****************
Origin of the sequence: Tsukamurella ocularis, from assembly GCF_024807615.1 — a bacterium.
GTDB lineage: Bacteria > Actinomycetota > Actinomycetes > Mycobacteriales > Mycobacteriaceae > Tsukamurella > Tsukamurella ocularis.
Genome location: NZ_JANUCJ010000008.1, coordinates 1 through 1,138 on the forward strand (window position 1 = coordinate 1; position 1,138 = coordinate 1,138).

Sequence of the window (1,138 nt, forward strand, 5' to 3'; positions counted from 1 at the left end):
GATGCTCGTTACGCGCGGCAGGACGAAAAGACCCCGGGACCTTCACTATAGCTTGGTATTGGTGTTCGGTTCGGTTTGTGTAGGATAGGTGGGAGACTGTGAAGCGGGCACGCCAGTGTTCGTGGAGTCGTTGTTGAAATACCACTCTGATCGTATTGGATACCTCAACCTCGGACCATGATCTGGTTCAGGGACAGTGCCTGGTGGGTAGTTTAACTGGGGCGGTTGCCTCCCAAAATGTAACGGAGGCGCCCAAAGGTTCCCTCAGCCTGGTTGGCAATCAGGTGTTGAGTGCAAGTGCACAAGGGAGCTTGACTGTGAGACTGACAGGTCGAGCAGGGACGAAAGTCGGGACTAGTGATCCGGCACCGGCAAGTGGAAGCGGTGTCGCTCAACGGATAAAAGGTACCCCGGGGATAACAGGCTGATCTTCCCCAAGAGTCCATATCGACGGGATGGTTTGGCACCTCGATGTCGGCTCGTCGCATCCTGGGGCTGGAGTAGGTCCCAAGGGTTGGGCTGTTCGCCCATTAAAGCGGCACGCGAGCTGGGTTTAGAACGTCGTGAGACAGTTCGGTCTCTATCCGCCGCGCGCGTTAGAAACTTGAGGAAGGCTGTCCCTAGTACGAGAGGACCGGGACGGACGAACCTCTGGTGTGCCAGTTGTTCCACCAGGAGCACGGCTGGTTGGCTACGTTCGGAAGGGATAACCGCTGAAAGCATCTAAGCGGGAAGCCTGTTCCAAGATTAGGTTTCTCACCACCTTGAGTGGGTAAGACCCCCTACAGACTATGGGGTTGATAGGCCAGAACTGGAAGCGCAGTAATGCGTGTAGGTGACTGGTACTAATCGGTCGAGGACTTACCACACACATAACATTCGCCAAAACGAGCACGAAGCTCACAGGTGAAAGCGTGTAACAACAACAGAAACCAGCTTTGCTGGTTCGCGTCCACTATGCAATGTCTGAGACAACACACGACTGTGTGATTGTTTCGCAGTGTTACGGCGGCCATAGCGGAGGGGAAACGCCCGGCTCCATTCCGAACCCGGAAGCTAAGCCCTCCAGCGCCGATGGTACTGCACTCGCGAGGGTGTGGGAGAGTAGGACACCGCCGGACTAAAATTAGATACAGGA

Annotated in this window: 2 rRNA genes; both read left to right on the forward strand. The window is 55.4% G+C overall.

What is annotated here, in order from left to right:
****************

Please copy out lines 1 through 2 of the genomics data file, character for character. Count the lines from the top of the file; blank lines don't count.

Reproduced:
Origin of the sequence: Tsukamurella ocularis, from assembly GCF_024807615.1 — a bacterium.
GTDB lineage: Bacteria > Actinomycetota > Actinomycetes > Mycobacteriales > Mycobacteriaceae > Tsukamurella > Tsukamurella ocularis.